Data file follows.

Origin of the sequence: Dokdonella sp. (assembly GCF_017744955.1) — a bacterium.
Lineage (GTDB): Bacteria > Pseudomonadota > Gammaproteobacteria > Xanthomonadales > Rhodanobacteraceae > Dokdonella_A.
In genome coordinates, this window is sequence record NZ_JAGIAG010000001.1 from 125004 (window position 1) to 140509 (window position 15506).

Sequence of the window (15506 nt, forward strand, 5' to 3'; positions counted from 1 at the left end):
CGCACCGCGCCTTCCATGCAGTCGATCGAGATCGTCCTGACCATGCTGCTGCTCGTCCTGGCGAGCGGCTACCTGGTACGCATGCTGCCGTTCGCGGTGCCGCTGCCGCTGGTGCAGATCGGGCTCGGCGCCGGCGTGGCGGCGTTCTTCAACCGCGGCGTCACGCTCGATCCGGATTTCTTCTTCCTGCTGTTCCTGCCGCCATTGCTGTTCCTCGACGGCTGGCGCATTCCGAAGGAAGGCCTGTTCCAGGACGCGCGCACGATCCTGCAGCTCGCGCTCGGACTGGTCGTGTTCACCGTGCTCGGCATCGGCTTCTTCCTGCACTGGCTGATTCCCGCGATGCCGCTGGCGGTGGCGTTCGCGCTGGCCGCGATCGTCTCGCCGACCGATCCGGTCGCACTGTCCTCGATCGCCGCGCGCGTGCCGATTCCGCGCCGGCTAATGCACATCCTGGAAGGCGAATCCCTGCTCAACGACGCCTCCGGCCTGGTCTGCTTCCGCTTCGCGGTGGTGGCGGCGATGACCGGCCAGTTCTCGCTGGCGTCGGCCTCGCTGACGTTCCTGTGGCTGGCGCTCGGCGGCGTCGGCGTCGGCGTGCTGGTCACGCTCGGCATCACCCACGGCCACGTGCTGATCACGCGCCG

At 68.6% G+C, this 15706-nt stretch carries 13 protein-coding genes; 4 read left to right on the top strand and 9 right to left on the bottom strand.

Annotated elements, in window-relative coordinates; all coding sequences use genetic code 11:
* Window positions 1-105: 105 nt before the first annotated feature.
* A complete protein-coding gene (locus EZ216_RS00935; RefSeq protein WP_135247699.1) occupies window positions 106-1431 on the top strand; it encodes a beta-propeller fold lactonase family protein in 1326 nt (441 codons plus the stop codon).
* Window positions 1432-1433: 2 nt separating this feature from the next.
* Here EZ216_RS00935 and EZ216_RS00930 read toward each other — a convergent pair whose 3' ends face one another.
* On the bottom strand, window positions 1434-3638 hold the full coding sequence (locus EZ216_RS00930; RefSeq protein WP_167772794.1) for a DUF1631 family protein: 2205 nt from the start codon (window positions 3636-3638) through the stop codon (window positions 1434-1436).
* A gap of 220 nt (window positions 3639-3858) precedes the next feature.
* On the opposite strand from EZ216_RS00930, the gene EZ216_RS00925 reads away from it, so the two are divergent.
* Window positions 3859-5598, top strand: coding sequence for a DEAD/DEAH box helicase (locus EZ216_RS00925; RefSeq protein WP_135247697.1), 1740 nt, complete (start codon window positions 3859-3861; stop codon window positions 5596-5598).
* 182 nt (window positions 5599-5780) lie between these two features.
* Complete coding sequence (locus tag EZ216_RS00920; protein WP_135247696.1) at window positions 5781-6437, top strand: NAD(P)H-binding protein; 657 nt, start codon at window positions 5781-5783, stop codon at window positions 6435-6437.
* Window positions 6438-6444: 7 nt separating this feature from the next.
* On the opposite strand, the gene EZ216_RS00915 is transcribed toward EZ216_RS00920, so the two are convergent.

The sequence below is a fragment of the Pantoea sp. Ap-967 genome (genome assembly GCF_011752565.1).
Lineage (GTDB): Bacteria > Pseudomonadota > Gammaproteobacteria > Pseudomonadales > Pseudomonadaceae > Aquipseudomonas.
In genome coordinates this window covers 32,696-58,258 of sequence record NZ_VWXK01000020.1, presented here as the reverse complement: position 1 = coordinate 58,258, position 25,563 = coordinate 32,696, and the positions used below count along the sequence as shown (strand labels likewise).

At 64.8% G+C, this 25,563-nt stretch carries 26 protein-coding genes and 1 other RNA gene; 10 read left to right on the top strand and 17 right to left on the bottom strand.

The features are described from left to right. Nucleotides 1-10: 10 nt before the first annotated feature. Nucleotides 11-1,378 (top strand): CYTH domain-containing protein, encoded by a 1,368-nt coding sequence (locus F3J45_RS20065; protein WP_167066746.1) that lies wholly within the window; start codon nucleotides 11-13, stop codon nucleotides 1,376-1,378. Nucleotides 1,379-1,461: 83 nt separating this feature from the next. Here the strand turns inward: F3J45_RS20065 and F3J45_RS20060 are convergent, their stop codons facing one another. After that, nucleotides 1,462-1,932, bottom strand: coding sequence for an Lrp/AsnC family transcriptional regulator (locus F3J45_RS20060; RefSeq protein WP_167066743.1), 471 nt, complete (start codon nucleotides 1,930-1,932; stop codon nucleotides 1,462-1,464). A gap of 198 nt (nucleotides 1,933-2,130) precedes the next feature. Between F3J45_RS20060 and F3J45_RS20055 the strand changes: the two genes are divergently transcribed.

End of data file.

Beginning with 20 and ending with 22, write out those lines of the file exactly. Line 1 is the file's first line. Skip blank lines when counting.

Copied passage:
The sequence below is a fragment of the Pantoea sp. Ap-967 genome (genome assembly GCF_011752565.1).
Lineage (GTDB): Bacteria > Pseudomonadota > Gammaproteobacteria > Pseudomonadales > Pseudomonadaceae > Aquipseudomonas.
In genome coordinates this window covers 32,696-58,258 of sequence record NZ_VWXK01000020.1, presented here as the reverse complement: position 1 = coordinate 58,258, position 25,563 = coordinate 32,696, and the positions used below count along the sequence as shown (strand labels likewise).